What is Caper?

Capparis spinosa L.

Commonly known as, Caper Bud, Caper Bush or Flinders Rose

Caper is a small, dark green flower bud (unopened flower) of the Caper bush (Capparis spinosa), used as a pungent condiment in sauces, relishes, salads, and various other dishes.

The flower bud is usually pickled in salted vinegar or packed in dry salt (dry salted). Most of the jars you see at the grocery store are pickled capers. The basic ingredients in pickled capers are: capers, water, vinegar and salt.

Fresh caper buds are very bitter but once pickled they develop a distinctive acidic and salty metallic flavour and a goat-like aroma. The acidic flavour comes from Capric acid, which develops during pickling. The word Caper in Greek means “he-goat” Caper flavour is usually described as goaty.

Caper bush is native to the Mediterranean region and is common in North Africa, Spain, Italy and Algeria.

The fruits, called caper berries and leaves are also used.

Grading of Capers

The smallest caper buds are about 3mm, are the most delicate and are called non-pareils. The larger ones are called capucines and are about 10mm in size. The larger flower buds are considered, low quality.

Grading: non-pareil, surfines, fine, mi-fine and capucines (about 1cm).

According to wikipedia article: non-pareil (up to 7 mm), surfines (7–8 mm), capucines (8–9 mm), capotes (9–11 mm), fines (11–13 mm), and grusas (14+ mm)

Culinary Use of Capers

Capers are commonly used in Mediterranean and Italian cuisines.

Pickled capers can be used without rinsing (unless you are on a salt-free diet). Dry salted capers should be rinsed thoroughly and lightly dried on paper towels, before being used.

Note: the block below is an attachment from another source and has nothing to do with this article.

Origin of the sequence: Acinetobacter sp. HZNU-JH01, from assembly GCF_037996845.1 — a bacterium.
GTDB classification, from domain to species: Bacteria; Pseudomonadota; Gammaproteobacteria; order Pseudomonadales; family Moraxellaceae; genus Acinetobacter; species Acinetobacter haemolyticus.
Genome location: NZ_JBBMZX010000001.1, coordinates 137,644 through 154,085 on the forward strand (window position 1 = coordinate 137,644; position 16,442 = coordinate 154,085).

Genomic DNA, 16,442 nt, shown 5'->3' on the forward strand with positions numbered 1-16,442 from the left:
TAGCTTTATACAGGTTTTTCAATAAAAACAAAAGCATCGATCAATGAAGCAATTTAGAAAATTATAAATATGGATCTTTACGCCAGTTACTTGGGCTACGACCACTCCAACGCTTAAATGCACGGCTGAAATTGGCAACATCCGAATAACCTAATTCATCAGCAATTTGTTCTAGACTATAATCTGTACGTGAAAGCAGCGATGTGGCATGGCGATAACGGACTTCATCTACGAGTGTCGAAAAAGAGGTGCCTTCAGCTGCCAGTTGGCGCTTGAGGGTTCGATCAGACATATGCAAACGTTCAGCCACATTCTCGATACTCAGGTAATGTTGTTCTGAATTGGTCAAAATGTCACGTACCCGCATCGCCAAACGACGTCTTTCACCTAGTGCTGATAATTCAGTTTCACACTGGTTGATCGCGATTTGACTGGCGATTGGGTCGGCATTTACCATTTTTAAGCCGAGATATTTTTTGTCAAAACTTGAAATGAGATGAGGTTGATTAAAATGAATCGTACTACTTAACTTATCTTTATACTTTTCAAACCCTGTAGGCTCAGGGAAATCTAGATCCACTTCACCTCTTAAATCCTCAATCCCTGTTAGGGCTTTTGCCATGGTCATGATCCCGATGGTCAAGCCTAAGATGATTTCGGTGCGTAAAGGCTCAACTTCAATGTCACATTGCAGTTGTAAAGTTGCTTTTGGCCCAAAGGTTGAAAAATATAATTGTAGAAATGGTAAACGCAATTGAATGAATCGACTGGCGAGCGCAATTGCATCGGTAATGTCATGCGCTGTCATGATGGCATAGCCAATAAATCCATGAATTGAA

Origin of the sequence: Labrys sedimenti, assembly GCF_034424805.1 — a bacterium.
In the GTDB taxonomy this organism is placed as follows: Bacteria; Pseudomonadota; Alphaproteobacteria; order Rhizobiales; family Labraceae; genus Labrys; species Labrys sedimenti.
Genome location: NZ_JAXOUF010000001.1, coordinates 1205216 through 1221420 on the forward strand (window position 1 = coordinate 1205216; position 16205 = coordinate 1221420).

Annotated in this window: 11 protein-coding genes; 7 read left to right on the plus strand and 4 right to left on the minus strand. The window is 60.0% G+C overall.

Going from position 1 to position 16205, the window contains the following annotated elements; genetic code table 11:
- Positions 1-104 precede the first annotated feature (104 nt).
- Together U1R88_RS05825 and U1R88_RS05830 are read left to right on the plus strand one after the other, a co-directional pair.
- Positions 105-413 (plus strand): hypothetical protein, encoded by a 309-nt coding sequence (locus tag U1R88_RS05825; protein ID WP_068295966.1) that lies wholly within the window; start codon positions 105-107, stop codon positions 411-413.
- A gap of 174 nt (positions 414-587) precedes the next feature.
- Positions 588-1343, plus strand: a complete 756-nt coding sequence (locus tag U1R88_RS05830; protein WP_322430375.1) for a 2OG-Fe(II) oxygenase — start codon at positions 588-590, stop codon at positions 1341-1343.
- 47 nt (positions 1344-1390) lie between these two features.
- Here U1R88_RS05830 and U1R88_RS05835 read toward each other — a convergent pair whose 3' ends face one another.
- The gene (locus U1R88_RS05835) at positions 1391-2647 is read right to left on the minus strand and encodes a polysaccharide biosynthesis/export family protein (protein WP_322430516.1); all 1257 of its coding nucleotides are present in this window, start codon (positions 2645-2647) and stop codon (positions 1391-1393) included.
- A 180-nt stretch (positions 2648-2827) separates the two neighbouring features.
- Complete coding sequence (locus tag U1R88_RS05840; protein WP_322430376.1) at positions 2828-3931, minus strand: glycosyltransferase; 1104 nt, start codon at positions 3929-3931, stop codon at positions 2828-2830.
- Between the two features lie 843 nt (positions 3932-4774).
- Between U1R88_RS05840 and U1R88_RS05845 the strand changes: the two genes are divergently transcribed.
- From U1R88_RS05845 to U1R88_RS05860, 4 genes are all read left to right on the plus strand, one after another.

Capers should be used sparingly (1-2 teaspoons per 500g meat veggies, pulses or grains).

In Italian cuisine, they are used in salads, pasta salads, meat dishes, and pasta sauces. They are used in chicken piccata and spaghetti alla puttanesca.

They are used in strongly flavoured oily fish and to enhance flavour in salads alongside olives. They are a key ingredient in tartar sauce and Montpellier butter.

Capers are also used to flavour Hungarian cheese, Liptauer.

Peppers can be rinsed, dried on paper and deep fried and served with cheese and crackers

Culinary Use of Caper Berries

Caper berries (fruits) are also pickled especially in Cyprus where they grow in abundance.

Caper berries are an ingredient of tapas menus in Spain.

Storage of Capers

Store pickled capers in the fridge after opening and make sure they are immersed in the pickle liquid.

Dry salted capers don’t need refrigeration after opening. Store in an airtight container.

The flavour deteriorates when they come in contact with air.

The Caper Plant

A spiny Mediterranean shrub up to 1.5m tall (Capparis spinosa) having white to pale lilac flowers and dehiscent fruits with reddish pulp.

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Author: Liz

I love everything food: eating, cooking, baking and travelling. I also love photography and nature.

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